Letters rogatory, also known as letters of request, are a formal request made by a court to a foreign court for judicial assistance. These requests are often made when a court needs to obtain evidence from a witness located outside of its jurisdiction, or when it needs to serve legal documents to an individual in a foreign country.
Normally, a court has the power to subpoena witnesses only within the jurisdiction of its own legislature. For example, if Alice in the United States needs to summon Jean from France to testify in a case, she cannot simply subpoena Jean to appear in a US courthouse. Instead, the US court must request assistance from the French court in order to obtain Jean’s testimony. This is where letters rogatory come into play. The US court would issue a letter rogatory to the French court, asking for assistance in examining Jean in France and sending a deposition back to the US court.
In the past, letters rogatory could not usually be transmitted directly between the applicable courts and had to be transmitted via consular or diplomatic channels, which could make the process very slow. To address this issue, various international conventions have been implemented to simplify the procedure for letters rogatory.
One of the earliest conventions was the 1905 Civil Procedure Convention, signed at The Hague. However, this convention was only ratified by 22 countries and was only available in French. Later conventions, such as the Hague Service Convention (ratified by 60 countries including the UK and US) and the Hague Evidence Convention (ratified by 43 countries), were more widely supported and enabled designated authorities in each signatory state to transmit documents for service to each other, bypassing the diplomatic route.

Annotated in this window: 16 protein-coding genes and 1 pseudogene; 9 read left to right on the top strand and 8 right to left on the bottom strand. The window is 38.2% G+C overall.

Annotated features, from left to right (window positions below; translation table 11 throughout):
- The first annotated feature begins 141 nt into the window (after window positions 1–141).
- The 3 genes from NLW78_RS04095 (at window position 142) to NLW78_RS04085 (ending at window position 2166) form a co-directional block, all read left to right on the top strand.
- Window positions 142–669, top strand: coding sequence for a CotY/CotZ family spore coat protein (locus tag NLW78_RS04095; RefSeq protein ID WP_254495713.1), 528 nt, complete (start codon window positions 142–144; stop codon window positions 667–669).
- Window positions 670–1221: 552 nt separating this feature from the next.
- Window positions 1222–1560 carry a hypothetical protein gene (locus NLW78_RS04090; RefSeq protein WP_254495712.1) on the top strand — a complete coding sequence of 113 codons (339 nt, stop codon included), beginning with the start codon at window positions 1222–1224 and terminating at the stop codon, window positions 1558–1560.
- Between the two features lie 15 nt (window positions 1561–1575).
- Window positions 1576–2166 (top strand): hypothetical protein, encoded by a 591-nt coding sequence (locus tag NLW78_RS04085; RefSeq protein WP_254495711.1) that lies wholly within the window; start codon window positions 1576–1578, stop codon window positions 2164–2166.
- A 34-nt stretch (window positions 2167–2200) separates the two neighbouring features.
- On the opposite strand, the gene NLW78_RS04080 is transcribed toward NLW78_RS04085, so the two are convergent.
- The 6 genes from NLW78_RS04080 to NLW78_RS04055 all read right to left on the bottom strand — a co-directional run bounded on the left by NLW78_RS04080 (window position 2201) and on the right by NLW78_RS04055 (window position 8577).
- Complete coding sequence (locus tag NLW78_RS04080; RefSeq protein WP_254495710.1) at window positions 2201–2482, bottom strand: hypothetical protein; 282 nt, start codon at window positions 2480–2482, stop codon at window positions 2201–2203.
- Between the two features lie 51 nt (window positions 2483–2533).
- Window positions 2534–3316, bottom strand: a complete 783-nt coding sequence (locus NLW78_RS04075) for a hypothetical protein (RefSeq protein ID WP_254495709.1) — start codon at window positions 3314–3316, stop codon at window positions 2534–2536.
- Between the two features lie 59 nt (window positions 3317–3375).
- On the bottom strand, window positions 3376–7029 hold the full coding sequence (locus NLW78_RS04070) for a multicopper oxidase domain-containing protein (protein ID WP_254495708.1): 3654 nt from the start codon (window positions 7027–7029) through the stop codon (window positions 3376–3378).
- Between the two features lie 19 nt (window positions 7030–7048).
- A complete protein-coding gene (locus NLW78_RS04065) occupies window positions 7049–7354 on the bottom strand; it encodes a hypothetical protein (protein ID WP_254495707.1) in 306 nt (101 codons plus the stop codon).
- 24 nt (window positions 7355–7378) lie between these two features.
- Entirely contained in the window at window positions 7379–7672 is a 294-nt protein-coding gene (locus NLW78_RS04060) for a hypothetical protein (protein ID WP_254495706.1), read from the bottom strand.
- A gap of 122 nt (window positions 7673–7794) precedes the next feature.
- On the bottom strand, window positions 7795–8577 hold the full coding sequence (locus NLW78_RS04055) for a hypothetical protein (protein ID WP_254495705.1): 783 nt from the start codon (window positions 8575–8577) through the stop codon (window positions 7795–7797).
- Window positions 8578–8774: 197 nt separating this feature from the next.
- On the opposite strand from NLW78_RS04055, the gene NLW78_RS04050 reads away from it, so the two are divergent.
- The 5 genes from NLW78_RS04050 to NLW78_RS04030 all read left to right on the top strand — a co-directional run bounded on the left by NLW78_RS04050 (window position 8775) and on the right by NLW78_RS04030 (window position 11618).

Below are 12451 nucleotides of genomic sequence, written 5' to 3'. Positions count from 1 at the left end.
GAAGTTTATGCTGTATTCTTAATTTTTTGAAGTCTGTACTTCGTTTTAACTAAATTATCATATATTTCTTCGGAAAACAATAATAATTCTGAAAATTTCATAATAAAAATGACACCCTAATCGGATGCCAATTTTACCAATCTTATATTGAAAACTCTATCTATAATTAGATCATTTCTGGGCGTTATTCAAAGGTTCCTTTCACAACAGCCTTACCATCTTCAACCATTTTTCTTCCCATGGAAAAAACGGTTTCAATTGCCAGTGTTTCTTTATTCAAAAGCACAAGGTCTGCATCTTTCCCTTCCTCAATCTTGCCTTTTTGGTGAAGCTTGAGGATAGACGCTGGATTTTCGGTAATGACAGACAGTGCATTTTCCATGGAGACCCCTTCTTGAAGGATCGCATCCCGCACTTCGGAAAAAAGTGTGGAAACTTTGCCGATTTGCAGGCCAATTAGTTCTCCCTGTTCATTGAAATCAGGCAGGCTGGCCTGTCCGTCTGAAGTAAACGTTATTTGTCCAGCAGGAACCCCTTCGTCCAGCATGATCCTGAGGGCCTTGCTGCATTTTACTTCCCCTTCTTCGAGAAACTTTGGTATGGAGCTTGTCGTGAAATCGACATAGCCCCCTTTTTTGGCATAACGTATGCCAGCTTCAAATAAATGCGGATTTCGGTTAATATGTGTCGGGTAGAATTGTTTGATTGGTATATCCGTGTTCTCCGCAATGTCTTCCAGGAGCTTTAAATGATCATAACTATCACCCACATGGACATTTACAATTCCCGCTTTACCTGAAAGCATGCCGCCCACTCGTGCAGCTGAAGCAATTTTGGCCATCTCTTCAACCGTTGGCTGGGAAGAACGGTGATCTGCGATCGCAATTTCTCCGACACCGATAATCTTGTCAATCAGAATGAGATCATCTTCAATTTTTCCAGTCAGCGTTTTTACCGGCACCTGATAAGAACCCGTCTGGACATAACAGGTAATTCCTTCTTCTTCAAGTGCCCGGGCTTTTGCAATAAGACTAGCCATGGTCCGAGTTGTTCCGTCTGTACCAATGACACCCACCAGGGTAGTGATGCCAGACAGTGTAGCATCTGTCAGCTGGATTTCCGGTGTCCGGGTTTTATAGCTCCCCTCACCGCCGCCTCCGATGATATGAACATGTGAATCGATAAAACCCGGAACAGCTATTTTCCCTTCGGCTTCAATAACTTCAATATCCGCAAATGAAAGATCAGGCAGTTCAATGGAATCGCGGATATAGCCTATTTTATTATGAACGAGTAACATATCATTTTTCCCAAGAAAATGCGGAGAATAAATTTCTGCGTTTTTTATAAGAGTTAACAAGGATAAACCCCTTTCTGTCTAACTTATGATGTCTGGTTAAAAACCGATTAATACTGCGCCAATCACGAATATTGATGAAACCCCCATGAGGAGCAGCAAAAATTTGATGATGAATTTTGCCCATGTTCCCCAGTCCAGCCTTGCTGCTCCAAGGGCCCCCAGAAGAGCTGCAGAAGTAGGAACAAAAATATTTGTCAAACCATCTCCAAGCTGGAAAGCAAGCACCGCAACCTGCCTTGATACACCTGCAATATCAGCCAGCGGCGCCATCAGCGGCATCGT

For situations exclusively among member states of the European Union, two regulations (1348/2000 and 1206/2001) have superseded the two Hague Conventions. These regulations apply to each member state of the European Union with the exception of Denmark, which has opted out.
The most common remedies sought through letters rogatory are service of process and taking of evidence. Service of process refers to the legal process of delivering a summons, complaint, or other legal documents to an individual or entity being sued. Taking of evidence refers to the process of obtaining testimony or documents from a witness in order to present it as evidence in a legal proceeding.
In the United States, the use of letters rogatory for requesting the taking of evidence has been largely replaced by applications under 28 USC 1782, or Section 1782 Discovery. This allows a US court to request evidence from a foreign court for use in a legal proceeding.
In some cases, a witness may be willing to provide testimony through letters rogatory. However, the foreign court may also have the power to compel the testimony of a witness who is unwilling to appear.
Letters rogatory, or letters of request, are a formal request made by a court to a foreign court for judicial assistance. These requests are often made when a court needs to obtain evidence from a witness located outside of its jurisdiction, or when it needs to serve legal documents to an individual in a foreign country. Through the use of various international conventions and regulations, the process of obtaining judicial assistance through letters rogatory has been streamlined and made more efficient.